While wandering Osaka looking for the famous Umeda Sky building in Osaka I met my first talkative local.
He stood out for two reasons; firstly he struck up conversation with me on the street – something that the Japanese tend to avoid like the plague. Secondly, as it turned out, he was not born in Japan – meaning that he was a member of a very exclusive club of Japanese foreign nationals. He recognised a lost traveler when he saw one and my initial suspicion of strangers providing unsolicited help gave way to curiosity about what life was like as an immigrant. In a word, the answer appeared to be difficult. While our new guide proceeded to get us even more lost he discussed education, music and relationships in Japan. Most of the difficulties of fitting in and making friends sounded familiar but the school system, with its military style physical education requirements and its lofty academic standards sounded like something from another age. Later on I realised that he never really knew the way to the Umeda building and he was probably just looking for someone to talk to. That, in itself, seemed to say something about the difficult task of integrating into Japanese society.
Like Tokyo, Osaka provided another dizzying display of Japanese nightlife. Going south from Umeda Station the wide, empty government districts gave way narrow shopping plazas overflowing with people. At times it was hard to work out when we had gone from indoors to outdoors as the streets blended into tunnel-like arcades known as Shōtengai. In the district of Dotonbori we found ourselves in a canyon of street vendors, pachinko parlors, restaurants and departments stores; all lit up in neon and presided over by giant plastic sea monsters and anime characters. It’s as if the city planners were asked to approve plans for an amusement park without realising where it was going.
Osaka has developed a reputation for its local and exotic food. It also seemed to be one of the few areas with anything resembling ethnic diversity. Blink and you’ll miss it though. In Japan the number of residents born outside the country has always been less than 2% (for comparison roughly 30% of Australians were born overseas). But in Osaka there were a handful of middle eastern vendors offering Turkish ice cream or pashmak- a sort of sesame-flavoured fairy floss. There were also a few people of African descent manning market stalls like the ones in Tokyo. Despite the vast range of food on offer our crew were still fighting withdrawal symptoms for the crepe addiction we’d acquired in the ski fields the week before so we hit up a faux-french restaurant in Nanba.
Most of the foreign-born residents of Japan live in around the industrial centers like the Aichi and Shizuoka Prefectures. Among them are almost 200 thousand South Americans – the so-called Dekasegi (roughly translated ‘to go out and earn’) – who have begun to settle in Japan over the last 30 years.
To a foreign observer many would be difficult to distinguish from the local population. The Dekasegi are mostly from Brazil but they are descended from Japanese workers that emigrated to South America in the early parts of the 20th century. Their story provides an object lesson in globalisation.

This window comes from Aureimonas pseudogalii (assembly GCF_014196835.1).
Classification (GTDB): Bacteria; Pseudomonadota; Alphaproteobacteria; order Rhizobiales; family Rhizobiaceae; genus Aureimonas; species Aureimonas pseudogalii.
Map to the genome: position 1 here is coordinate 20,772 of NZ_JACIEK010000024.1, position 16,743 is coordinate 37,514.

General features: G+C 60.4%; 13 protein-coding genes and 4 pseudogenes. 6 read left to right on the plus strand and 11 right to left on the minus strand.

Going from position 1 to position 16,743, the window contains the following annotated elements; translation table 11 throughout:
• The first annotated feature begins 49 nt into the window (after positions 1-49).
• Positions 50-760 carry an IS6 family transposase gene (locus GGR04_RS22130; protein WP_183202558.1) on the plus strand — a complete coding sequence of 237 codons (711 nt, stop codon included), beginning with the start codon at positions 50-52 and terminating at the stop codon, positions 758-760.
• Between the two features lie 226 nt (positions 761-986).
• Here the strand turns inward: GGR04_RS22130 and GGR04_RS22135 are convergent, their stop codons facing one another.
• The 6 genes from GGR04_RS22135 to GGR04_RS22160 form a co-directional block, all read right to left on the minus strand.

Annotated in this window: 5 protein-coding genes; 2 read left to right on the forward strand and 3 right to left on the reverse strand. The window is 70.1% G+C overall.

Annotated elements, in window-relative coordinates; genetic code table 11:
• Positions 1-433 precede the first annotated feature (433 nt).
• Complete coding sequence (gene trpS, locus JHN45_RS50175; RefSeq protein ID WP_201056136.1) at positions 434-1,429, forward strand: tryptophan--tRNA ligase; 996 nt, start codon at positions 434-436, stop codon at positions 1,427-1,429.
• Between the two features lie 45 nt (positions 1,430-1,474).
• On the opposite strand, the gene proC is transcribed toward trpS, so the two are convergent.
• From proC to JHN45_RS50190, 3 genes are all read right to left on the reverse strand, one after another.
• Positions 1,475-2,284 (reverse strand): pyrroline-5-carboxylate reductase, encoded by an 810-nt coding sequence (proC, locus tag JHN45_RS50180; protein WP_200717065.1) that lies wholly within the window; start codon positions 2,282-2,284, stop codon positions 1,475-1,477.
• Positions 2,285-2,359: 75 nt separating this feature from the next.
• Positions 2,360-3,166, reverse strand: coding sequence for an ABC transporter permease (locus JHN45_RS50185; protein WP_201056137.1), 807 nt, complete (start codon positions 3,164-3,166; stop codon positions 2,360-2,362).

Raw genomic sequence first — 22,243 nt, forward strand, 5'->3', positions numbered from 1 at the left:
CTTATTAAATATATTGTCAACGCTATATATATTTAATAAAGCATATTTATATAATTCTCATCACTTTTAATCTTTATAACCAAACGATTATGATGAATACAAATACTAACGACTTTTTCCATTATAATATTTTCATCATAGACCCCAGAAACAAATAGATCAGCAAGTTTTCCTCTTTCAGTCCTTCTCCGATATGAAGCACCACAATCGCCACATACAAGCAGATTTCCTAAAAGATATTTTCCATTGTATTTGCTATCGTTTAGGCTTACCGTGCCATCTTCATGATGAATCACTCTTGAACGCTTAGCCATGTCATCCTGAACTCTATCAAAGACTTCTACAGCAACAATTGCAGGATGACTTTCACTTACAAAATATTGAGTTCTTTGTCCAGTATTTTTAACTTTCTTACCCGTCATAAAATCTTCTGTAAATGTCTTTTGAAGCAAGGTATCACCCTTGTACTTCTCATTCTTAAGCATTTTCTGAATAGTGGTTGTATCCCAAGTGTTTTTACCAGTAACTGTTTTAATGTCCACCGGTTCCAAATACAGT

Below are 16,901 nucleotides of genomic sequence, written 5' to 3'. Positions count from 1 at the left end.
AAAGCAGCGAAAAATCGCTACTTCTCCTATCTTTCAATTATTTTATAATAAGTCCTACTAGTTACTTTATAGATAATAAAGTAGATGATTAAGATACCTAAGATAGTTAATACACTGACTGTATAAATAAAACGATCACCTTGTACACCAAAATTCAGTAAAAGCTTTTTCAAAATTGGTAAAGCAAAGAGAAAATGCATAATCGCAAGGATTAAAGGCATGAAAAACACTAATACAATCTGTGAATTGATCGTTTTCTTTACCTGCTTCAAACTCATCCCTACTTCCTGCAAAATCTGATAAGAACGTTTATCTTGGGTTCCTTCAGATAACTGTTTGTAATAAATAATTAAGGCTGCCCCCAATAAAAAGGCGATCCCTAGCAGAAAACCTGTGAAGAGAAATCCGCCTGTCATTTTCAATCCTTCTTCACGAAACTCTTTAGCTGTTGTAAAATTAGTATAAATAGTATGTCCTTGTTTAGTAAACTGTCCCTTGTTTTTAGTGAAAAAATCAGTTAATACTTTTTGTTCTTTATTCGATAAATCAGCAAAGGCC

At the turn of the 20th Century Japan was still in the process of dismantling its feudal system and opening up its borders to foreign trade. Poverty in the countryside was endemic and early trade unions struggled to make conditions tolerable in the factories. Japanese peasants looking for a better life anywhere on the Pacific had few options at the time. Canada, the United States and Australia had all introduced laws to limit or exclude immigrants from Asia.
The Brazilian government, on the other hand, was desperate for immigrants owing to labour shortages still prevalent following the abolition of slavery. Most of the labour was required on coffee plantations and conditions for the new immigrants were only marginally better than they had been for the West African slaves. Exhausting working conditions and exploitative contracts backed up by threats and intimidation kept many Japanese workers on the plantations but, over time, some managed to acquire their own lands and thrive in their new homeland.
By the 1980s there were more than a million people of Japanese descent living in Brazil but the economy was buckling under inflation and immense public debt. In an article tracing the history of the Dekasegi researcher Miriam Kingsberg explains that:
In the late 1980s… Brazil experienced economic catastrophe. Amid domestic unemployment rates of over 30 percent and inflation of more than 1,700 percent annually, even professional employment could not guarantee a middle-class lifestyle. As a result, even well educated Japanese Brazilians were attracted by blue-collar opportunities in Japan. About a third of dekasegi held college degrees and gave up professional jobs in South America for better-paid work in Japanese factories
At the time Japan was in the midst of a massive economic boom and demand for workers pushed some prominent Japanese politicians to consider, for the first time, relaxing immigration restrictions on foreign workers. Again Miriam Kingsberg explains.
“Viewing Japan’s much vaunted alleged ethnic homogeneity as a source of its postwar prosperity and strength, government, the media and many social leaders opposed liberalizing foreign immigration policies by offering citizenship and stable working conditions to recent migrants, while making citizenship rights available to a growing number of zaiichi Koreans. Basically, descent-based migration was reaffirmed even as the nation sought to fill the worker gap.”